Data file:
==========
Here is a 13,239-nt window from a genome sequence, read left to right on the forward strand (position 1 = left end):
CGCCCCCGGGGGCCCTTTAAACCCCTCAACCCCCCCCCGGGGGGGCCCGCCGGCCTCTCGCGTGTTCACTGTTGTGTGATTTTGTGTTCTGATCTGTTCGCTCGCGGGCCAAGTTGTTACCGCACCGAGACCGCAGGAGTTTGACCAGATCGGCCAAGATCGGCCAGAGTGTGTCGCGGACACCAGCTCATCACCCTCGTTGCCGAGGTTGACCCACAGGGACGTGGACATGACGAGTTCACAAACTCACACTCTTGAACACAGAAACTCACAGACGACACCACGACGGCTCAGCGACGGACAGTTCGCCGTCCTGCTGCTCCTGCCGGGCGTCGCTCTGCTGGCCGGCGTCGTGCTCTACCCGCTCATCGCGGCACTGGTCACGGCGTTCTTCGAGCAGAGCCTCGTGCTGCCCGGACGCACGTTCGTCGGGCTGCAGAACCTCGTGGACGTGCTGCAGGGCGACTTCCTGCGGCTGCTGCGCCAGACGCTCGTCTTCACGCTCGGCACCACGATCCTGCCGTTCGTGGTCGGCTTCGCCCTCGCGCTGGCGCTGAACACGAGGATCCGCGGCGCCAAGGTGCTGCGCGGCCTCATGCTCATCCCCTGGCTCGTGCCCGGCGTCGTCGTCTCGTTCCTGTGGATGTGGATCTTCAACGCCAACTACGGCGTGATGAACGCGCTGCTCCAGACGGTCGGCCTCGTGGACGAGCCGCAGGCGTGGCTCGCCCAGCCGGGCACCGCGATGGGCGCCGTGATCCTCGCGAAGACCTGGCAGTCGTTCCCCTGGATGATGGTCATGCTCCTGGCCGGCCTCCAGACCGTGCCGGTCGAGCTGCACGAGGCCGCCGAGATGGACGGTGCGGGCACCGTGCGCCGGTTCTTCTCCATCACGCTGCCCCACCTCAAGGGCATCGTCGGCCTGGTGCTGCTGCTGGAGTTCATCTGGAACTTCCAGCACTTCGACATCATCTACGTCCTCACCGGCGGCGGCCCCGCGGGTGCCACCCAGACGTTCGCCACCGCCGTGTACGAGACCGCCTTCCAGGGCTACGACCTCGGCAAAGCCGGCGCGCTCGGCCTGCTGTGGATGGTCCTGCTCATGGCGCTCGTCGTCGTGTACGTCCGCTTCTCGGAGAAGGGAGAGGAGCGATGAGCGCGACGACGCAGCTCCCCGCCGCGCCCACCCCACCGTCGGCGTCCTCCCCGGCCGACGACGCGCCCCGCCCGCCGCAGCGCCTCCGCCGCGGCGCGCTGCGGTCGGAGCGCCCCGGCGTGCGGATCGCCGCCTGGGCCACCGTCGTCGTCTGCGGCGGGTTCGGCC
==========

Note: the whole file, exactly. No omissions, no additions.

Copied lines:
Here is a 13,239-nt window from a genome sequence, read left to right on the forward strand (position 1 = left end):
CGCCCCCGGGGGCCCTTTAAACCCCTCAACCCCCCCCCGGGGGGGCCCGCCGGCCTCTCGCGTGTTCACTGTTGTGTGATTTTGTGTTCTGATCTGTTCGCTCGCGGGCCAAGTTGTTACCGCACCGAGACCGCAGGAGTTTGACCAGATCGGCCAAGATCGGCCAGAGTGTGTCGCGGACACCAGCTCATCACCCTCGTTGCCGAGGTTGACCCACAGGGACGTGGACATGACGAGTTCACAAACTCACACTCTTGAACACAGAAACTCACAGACGACACCACGACGGCTCAGCGACGGACAGTTCGCCGTCCTGCTGCTCCTGCCGGGCGTCGCTCTGCTGGCCGGCGTCGTGCTCTACCCGCTCATCGCGGCACTGGTCACGGCGTTCTTCGAGCAGAGCCTCGTGCTGCCCGGACGCACGTTCGTCGGGCTGCAGAACCTCGTGGACGTGCTGCAGGGCGACTTCCTGCGGCTGCTGCGCCAGACGCTCGTCTTCACGCTCGGCACCACGATCCTGCCGTTCGTGGTCGGCTTCGCCCTCGCGCTGGCGCTGAACACGAGGATCCGCGGCGCCAAGGTGCTGCGCGGCCTCATGCTCATCCCCTGGCTCGTGCCCGGCGTCGTCGTCTCGTTCCTGTGGATGTGGATCTTCAACGCCAACTACGGCGTGATGAACGCGCTGCTCCAGACGGTCGGCCTCGTGGACGAGCCGCAGGCGTGGCTCGCCCAGCCGGGCACCGCGATGGGCGCCGTGATCCTCGCGAAGACCTGGCAGTCGTTCCCCTGGATGATGGTCATGCTCCTGGCCGGCCTCCAGACCGTGCCGGTCGAGCTGCACGAGGCCGCCGAGATGGACGGTGCGGGCACCGTGCGCCGGTTCTTCTCCATCACGCTGCCCCACCTCAAGGGCATCGTCGGCCTGGTGCTGCTGCTGGAGTTCATCTGGAACTTCCAGCACTTCGACATCATCTACGTCCTCACCGGCGGCGGCCCCGCGGGTGCCACCCAGACGTTCGCCACCGCCGTGTACGAGACCGCCTTCCAGGGCTACGACCTCGGCAAAGCCGGCGCGCTCGGCCTGCTGTGGATGGTCCTGCTCATGGCGCTCGTCGTCGTGTACGTCCGCTTCTCGGAGAAGGGAGAGGAGCGATGAGCGCGACGACGCAGCTCCCCGCCGCGCCCACCCCACCGTCGGCGTCCTCCCCGGCCGACGACGCGCCCCGCCCGCCGCAGCGCCTCCGCCGCGGCGCGCTGCGGTCGGAGCGCCCCGGCGTGCGGATCGCCGCCTGGGCCACCGTCGTCGTCTGCGGCGGGTTCGGCC